Why a woman who lost her 'sparkle' was allowed to die
A judge has ruled a 50-year-old "socialite" known only as C, who tried to kill herself, can refuse kidney dialysis treatment and so end her life because she feels she has lost her "sparkle".
Why has this case received so much attention?
Because of the extraordinary C.
Her life had revolved around "her looks, men, material possessions and living the high life", the judgement said.
She had had four marriages and several affairs and "spent the money of her husbands and lovers recklessly before moving on when things got difficult or the money ran out".
Last year, C had been diagnosed with breast cancer, but had refused treatment that would "make her fat".
A long-term relationship had broken down, she had been plunged into debt, and she had tried to kill herself by washing down paracetamol tablets with Veuve Clicquot champagne.
She had later told her daughters - by whom, despite her quirks, she was held "dear" - she had "royally cocked it up", the court heard.
The suicide attempt had badly damaged her liver - but with dialysis, her prognosis would be positive.
In a statement, C's daughter told the court: "Put bluntly, her life has always revolved around her looks, men and material possessions.
"She understands that other people have failed relationships, feel sad and continue living, but for her, as she has said, she doesn't want to 'live in a council flat', 'be poor' or 'be ugly', which she equates with being old."
Is this case about assisted suicide?
Absolutely not. Assisting a suicide is a criminal offence that carries a maximum prison sentence of 14 years.
This case is about the right of every individual who has mental capacity to refuse medical treatment.
Sitting in the Court of Protection, which makes decisions on behalf of those who lack mental capacity, Mr Justice MacDonald quoted a statement of the law from an earlier case, which could not be clearer.
"An adult patient who… suffers from no mental incapacity has an absolute right to choose whether to consent to medical treatment, to refuse it or to choose one rather than another of the treatments being offered," it said.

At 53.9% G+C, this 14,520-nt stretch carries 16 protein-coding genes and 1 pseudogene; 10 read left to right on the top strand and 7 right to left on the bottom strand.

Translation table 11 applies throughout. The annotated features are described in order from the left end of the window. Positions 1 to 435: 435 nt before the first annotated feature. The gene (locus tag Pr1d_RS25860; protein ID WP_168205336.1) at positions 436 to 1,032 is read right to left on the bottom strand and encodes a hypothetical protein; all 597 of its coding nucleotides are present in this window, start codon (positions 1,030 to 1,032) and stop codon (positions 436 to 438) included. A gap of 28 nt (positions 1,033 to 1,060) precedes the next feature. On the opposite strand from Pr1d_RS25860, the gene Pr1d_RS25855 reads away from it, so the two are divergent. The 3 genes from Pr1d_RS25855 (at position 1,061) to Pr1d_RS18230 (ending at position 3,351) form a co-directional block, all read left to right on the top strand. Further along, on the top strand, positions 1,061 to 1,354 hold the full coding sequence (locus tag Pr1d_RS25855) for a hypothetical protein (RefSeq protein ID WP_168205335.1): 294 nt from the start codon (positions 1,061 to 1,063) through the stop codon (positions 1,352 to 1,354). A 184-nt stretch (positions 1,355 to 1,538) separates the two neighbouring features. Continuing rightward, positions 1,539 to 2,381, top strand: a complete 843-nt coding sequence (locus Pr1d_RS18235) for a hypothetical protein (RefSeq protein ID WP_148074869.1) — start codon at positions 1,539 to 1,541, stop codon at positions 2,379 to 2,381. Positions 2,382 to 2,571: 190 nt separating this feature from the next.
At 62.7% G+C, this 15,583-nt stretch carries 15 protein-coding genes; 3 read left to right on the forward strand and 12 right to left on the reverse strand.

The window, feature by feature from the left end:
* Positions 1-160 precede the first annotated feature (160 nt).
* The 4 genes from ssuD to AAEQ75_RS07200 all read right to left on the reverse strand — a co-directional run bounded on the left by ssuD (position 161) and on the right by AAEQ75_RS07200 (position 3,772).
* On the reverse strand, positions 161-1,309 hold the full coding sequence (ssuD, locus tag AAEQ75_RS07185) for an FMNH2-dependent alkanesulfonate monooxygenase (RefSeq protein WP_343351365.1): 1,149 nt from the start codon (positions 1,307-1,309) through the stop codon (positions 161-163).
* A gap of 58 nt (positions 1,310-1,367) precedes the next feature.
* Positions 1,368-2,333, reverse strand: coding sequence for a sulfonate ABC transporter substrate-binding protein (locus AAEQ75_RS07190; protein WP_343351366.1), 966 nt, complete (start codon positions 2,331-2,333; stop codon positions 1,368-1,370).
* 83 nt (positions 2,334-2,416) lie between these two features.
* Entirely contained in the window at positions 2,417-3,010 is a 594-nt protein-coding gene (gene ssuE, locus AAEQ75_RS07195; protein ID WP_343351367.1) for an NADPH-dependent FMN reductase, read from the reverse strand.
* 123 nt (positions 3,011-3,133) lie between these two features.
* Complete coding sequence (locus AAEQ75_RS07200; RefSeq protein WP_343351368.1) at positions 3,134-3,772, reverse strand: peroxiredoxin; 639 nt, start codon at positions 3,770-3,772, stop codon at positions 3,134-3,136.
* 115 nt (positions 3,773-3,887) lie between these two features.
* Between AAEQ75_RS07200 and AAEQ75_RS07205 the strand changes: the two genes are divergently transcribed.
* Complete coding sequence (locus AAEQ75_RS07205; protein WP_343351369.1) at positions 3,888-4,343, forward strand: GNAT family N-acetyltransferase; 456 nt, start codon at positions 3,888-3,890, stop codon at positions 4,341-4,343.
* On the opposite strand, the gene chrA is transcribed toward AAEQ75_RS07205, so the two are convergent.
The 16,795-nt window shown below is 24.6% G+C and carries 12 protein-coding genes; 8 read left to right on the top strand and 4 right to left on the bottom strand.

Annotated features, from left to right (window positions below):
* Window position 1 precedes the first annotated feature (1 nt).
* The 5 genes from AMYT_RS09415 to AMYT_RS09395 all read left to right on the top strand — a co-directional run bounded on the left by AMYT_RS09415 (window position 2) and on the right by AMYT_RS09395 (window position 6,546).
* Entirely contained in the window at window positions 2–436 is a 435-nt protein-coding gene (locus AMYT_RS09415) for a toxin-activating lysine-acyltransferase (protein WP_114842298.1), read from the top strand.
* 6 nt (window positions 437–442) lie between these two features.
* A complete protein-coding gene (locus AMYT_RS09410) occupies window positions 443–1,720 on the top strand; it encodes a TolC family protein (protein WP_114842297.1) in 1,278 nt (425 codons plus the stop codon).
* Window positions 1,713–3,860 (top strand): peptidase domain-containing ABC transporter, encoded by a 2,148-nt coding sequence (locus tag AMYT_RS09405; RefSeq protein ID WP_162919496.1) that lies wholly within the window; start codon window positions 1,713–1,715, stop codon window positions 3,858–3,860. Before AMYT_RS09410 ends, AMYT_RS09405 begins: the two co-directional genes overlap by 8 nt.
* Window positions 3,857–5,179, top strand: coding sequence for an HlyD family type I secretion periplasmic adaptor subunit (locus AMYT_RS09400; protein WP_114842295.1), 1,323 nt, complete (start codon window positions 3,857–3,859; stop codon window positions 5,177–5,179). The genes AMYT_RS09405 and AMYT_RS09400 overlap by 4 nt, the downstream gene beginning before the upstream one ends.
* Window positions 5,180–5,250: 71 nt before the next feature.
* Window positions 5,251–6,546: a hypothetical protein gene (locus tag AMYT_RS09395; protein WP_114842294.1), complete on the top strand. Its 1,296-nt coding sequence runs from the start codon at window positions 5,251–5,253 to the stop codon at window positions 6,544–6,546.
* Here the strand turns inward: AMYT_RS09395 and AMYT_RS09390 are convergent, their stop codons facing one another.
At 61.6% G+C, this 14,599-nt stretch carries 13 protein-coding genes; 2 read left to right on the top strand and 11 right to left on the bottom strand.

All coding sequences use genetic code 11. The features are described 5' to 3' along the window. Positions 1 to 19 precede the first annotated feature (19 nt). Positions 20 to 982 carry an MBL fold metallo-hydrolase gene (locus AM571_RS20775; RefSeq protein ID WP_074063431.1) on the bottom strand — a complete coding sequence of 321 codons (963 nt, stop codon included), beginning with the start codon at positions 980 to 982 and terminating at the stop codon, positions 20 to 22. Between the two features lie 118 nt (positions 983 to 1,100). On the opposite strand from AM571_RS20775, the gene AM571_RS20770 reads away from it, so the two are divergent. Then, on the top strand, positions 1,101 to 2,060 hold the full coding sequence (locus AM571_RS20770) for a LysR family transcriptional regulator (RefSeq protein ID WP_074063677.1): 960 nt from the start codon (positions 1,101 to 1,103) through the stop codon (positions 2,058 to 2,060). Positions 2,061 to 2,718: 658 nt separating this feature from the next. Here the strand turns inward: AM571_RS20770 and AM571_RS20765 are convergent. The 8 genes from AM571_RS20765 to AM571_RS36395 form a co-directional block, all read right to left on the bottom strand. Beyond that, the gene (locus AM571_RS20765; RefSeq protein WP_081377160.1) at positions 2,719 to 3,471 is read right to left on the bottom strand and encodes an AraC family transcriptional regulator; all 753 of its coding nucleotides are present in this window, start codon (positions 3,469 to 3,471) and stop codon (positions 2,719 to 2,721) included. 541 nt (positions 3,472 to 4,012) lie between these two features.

"This right of choice is not limited to decisions which others might regard as sensible.
"It exists notwithstanding that the reasons for making the choice are rational, irrational, unknown or even non-existent."
So, for example, a Jehovah's Witness who has mental capacity can refuse a life-saving blood transfusion.
So what was the issue in the case?
King's College Hospital, in south London, had applied for a ruling from the Court of Protection that C lacked the mental capacity to make decisions about the dialysis treatment.
The hospital wanted to be able to treat her against her expressed wishes.
The judge considered the evidence from three psychiatrists, one of whom concluded C was not able to use and weigh up information about her condition and future due to an "underlying diagnosis of histrionic personality disorder and her current circumstances".
Critically, he also heard from C's daughters.
In a statement, one said: "'Recovery' to her does not just relate to her kidney function, but to regaining her 'sparkle' (her expensive, material and looks-oriented social life), which she believes she is too old to regain."
Having considered all of the evidence, the judge decided C did have mental capacity to refuse dialysis treatment.
Does this case change the law?
Not at all. The facts may be extraordinary, but the law is clear and unchanged by them.
However, C's case reminds us of the right each person has to refuse medical treatment so long as they have mental capacity.